http://www.findmypast.co.uk/articles/world-records/search-all-uk-records/special-collections/the-yorkshire-collection?_ga=1.27061821.128067787.1411672401

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We (S&DFHS) submitted the 1831 Nether Hallam census.

FMP have filmed all the Anglican registers at the Sheffield archives.

I have also checked and it does appear that only the bishops transcripts are available for marriages at the present time, apart from all our baptism, marriage and burial registers transcriptions. We get a royalty payment for every hit on our transcriptions from FMP.

They are releasing the records slowly from the Yorkshire consortium. Some of the Doncaster registers are now online.

We are now concentrating on transcribing all the non-conformist registers as FMP did not film these.

Angela

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We (S&DFHS) submitted the 1831 Nether Hallam census.

FMP have filmed all the Anglican registers at the Sheffield archives.

I have also checked and it does appear that only the bishops transcripts are available for marriages at the present time, apart from all our baptism, marriage and burial registers transcriptions. We get a royalty payment for every hit on our transcriptions from FMP.

They are releasing the records slowly from the Yorkshire consortium. Some of the Doncaster registers are now online.

We are now concentrating on transcribing all the non-conformist registers as FMP did not film these.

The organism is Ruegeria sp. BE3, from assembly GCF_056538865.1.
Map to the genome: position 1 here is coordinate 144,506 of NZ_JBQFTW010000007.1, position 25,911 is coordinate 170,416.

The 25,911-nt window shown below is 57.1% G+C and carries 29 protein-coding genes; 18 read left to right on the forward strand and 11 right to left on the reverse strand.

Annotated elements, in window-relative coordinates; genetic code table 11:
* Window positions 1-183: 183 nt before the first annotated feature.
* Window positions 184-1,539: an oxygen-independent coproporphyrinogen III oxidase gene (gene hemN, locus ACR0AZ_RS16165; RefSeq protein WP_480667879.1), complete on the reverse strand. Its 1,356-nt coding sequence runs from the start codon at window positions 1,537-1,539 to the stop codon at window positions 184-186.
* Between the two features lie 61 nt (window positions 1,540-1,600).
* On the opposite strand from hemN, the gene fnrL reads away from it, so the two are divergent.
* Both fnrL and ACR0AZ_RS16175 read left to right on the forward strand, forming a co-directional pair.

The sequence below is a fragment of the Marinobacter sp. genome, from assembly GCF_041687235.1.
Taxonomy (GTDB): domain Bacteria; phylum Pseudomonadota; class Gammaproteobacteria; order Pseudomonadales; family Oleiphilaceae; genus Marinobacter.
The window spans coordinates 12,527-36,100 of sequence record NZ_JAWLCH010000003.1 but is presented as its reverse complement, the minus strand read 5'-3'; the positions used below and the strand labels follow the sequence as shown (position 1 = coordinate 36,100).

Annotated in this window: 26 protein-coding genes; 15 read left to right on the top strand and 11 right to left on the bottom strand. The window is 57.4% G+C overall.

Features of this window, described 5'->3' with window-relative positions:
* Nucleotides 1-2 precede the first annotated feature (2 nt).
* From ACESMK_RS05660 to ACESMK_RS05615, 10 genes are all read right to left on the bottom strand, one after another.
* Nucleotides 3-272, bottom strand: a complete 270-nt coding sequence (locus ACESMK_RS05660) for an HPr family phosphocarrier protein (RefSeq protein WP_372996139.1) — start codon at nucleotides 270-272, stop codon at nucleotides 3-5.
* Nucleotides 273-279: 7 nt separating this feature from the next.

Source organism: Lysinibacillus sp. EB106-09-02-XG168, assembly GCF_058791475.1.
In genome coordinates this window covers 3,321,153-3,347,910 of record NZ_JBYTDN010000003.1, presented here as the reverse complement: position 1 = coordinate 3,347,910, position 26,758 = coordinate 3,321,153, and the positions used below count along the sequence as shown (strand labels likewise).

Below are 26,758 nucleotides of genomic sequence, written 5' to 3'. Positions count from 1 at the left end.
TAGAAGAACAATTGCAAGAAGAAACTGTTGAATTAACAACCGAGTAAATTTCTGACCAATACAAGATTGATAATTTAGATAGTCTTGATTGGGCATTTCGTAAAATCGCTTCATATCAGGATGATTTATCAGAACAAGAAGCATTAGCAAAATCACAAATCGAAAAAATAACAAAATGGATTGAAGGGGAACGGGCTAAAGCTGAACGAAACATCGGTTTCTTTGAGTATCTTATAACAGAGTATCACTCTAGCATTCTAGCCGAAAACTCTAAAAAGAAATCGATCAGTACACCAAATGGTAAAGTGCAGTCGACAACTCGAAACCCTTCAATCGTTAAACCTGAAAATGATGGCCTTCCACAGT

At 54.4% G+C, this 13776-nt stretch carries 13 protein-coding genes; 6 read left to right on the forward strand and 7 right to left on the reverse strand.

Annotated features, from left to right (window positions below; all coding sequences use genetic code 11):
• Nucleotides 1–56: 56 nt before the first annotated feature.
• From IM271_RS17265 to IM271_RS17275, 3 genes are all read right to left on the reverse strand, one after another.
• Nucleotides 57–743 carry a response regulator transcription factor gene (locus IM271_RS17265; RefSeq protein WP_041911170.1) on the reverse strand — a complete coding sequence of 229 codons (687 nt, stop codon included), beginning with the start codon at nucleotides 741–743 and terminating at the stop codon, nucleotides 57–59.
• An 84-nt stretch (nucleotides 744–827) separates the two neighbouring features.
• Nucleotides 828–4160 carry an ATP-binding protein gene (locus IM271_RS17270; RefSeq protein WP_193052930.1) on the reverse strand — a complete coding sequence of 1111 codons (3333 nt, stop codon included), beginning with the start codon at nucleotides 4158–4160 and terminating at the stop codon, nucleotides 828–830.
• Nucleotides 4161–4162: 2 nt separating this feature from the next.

Angela

Sorry Angela I assumed that the Sheffield Archives had done them!

So it looks like they haven't digitised anything yet or uploaded it. Mind you it doesn't surprise me as I'm certain that Sheffield Archives would have made a big fuss about the fact there archive is on that site, I'm assuming they haven't anyway, as someone on Sheffield History would have mentioned it before the FMP anoucement.

Again I suspect that when data from Archives goes on then they will issue a press statement or something.

That aside where there any disscussions with Ancestry and S&DFHS about putting material on there site?

I'm assuming that FMP would object to S&DFHS also doing a deal with Ancestry now that they the records are on FMP.

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We S&DFHS have never been approached by Ancestry. The first records to go on Find my Past were the NBI records through the Federation of FH Societies, this was when the site was known as 1837 online.

This is the statement released by the archives in 2013 and printed in our journal.

Sheffield Archives has recently committed to two separate projects involving the digitisation of archives by commercial suppliers. The first, in association with Find My Past, will see an estimated 15 million Yorkshire Anglican parish register records for the years c. 1538 - c. 1920 made available via the internet. This will include images of the registers, as well as transcripts. The Yorkshire-based project has established a 'Yorkshire Digitisation Consortium' comprising all Diocesan archives in the historic Diocese of York (apart from West Yorkshire which has already signed a contract with a supplier). In addition to Sheffield, the consortium includes the Borthwick Institute (University of York), Doncaster Archives, North Yorkshire County Record Office and Teesside Archives.